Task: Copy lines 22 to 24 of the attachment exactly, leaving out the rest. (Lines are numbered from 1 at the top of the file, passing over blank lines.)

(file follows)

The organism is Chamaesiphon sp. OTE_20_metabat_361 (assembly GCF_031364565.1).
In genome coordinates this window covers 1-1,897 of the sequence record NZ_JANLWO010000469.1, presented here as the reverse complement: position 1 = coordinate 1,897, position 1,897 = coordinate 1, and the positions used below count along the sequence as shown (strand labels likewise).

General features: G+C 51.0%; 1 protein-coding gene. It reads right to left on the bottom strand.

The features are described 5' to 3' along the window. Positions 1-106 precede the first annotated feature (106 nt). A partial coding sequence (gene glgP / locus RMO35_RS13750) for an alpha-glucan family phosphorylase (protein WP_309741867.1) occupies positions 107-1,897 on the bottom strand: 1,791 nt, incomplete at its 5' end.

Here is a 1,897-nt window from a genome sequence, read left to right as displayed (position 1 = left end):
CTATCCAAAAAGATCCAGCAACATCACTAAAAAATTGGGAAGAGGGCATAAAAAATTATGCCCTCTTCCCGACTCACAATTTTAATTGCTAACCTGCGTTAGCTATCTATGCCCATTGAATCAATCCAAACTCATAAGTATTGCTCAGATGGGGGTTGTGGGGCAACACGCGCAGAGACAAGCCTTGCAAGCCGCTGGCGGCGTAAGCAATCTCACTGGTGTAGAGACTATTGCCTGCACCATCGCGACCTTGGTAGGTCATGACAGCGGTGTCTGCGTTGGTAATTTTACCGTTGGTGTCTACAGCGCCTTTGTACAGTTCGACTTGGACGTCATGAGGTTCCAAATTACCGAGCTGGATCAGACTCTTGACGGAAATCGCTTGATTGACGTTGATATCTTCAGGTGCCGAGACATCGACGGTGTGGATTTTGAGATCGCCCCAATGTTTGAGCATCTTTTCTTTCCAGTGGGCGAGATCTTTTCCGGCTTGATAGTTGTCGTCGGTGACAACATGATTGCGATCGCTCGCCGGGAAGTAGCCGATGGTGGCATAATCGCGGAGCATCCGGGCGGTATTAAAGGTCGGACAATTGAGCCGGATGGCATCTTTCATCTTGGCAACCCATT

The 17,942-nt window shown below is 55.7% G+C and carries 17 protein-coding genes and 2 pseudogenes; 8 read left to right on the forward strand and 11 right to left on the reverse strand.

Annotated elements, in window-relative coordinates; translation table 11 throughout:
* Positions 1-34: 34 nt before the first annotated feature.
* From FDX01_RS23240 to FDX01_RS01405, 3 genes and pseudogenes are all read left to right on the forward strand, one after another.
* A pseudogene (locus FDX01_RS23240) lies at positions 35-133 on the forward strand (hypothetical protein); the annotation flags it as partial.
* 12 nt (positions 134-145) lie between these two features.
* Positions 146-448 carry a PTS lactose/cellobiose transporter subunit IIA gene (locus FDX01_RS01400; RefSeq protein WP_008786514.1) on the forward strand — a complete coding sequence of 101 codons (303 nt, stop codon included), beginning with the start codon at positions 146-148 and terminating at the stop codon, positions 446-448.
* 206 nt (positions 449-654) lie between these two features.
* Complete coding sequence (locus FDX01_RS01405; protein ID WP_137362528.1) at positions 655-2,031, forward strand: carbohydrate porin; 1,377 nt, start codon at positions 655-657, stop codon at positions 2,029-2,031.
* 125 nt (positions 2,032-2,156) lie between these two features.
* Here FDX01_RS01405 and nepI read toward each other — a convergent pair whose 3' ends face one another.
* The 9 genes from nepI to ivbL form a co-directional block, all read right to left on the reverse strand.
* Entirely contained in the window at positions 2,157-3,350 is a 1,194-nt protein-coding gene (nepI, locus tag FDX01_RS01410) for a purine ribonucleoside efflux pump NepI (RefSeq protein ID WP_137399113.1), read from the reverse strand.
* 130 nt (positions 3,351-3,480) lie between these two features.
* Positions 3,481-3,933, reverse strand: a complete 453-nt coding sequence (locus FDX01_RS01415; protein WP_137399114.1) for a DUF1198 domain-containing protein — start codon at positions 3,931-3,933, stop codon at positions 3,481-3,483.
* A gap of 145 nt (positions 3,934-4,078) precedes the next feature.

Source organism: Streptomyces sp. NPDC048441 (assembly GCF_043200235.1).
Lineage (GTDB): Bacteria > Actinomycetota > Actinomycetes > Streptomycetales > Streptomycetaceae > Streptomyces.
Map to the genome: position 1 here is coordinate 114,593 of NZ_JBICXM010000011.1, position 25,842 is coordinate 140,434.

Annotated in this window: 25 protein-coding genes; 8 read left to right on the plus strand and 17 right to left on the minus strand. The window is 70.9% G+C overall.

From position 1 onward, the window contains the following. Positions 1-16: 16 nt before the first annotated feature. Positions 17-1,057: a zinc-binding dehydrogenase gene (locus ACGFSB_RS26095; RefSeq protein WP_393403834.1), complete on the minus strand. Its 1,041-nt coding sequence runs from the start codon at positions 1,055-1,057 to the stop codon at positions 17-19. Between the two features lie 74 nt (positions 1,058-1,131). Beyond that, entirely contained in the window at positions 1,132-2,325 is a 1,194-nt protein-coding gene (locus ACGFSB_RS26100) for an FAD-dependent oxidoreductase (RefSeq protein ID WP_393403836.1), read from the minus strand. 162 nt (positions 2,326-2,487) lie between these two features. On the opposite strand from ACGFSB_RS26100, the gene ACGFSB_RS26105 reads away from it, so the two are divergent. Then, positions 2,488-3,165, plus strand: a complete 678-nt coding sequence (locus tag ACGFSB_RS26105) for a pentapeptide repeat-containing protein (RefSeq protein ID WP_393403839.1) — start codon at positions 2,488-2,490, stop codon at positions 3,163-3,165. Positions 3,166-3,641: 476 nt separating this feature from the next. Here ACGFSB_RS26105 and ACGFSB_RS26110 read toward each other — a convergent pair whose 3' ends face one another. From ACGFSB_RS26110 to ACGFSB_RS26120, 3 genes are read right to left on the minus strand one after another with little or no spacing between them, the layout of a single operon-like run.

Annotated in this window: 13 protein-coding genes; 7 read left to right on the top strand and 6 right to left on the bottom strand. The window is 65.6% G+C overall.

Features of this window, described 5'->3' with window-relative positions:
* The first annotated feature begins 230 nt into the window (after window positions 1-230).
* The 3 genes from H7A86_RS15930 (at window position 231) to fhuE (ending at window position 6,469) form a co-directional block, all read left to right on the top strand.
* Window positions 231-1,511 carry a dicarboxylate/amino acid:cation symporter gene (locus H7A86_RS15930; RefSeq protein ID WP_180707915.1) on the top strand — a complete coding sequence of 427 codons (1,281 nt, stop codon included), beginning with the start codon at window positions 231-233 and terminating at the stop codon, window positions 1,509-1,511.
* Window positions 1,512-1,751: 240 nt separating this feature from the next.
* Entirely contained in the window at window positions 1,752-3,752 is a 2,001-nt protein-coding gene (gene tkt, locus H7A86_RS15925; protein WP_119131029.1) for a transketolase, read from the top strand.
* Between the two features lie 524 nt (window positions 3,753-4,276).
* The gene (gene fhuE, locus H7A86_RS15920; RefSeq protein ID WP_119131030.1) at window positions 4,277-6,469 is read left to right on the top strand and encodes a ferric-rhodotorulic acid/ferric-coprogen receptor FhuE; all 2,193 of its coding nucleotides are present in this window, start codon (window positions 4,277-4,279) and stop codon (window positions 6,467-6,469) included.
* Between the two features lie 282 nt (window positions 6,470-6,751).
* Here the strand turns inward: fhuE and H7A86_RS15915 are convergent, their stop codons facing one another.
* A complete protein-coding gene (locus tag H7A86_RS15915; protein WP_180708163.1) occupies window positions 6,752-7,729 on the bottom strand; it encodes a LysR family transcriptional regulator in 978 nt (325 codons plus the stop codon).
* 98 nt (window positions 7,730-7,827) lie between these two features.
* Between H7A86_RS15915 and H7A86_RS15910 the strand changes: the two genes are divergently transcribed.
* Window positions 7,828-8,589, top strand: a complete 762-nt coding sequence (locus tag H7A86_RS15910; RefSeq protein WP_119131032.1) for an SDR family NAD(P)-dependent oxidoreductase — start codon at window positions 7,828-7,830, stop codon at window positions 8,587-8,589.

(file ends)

* A gap of 145 nt (positions 3,934-4,078) precedes the next feature.

Source organism: Streptomyces sp. NPDC048441 (assembly GCF_043200235.1).
Lineage (GTDB): Bacteria > Actinomycetota > Actinomycetes > Streptomycetales > Streptomycetaceae > Streptomyces.